Swing That Beat: Marin Alsop talks to Jeremy Siepmann
June 1, 2012
Musically speaking, Marin Alsop was born with a silver spoon in her mouth—and has been making the best of it for as long as she can remember. From busy kid to even busier adult, she has reached her present eminence by keeping her eye (and ear) fixed unswervingly on her lifetime’s goal: to make music, and through it to enrich the lives of listeners everywhere.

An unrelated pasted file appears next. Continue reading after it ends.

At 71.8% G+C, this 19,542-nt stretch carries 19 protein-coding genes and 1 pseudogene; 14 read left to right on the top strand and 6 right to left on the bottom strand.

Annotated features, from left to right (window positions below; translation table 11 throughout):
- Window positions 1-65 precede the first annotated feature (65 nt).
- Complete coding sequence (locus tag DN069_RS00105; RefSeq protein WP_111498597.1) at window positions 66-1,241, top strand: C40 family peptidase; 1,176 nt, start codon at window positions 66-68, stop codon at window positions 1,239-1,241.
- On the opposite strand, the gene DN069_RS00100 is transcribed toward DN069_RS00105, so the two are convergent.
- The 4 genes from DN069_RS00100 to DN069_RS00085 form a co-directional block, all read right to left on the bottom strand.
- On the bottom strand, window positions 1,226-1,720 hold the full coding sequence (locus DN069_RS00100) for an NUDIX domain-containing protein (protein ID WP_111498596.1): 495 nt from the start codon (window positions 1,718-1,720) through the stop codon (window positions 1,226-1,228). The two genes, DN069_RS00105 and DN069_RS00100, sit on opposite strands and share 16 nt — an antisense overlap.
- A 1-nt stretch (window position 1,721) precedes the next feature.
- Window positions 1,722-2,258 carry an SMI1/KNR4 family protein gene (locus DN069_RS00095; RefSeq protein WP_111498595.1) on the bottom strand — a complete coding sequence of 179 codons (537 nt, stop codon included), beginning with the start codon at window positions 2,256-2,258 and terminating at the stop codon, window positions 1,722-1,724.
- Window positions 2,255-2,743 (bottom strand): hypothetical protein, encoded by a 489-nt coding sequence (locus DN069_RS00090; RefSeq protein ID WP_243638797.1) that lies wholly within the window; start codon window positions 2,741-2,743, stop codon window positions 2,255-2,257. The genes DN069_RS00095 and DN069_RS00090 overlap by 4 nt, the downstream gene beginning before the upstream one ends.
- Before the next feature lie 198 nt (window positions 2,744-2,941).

‘I was the only child of two professional musicians, so music was like breathing for me. It was everywhere and a part of everything we did. My parents started me on piano when I was two, I retired from the piano when I was six and took up the violin, and that was the instrument that really spoke to me. So that was it. When I was nine years old I saw Leonard Bernstein conduct and I was hooked. It was at that point that I wanted to become a conductor. My parents were happy for me to do anything, so long as it was in music. But when I told my violin teacher at Juilliard, she told me I was too young to be a conductor—and that in any case girls didn’t do that.’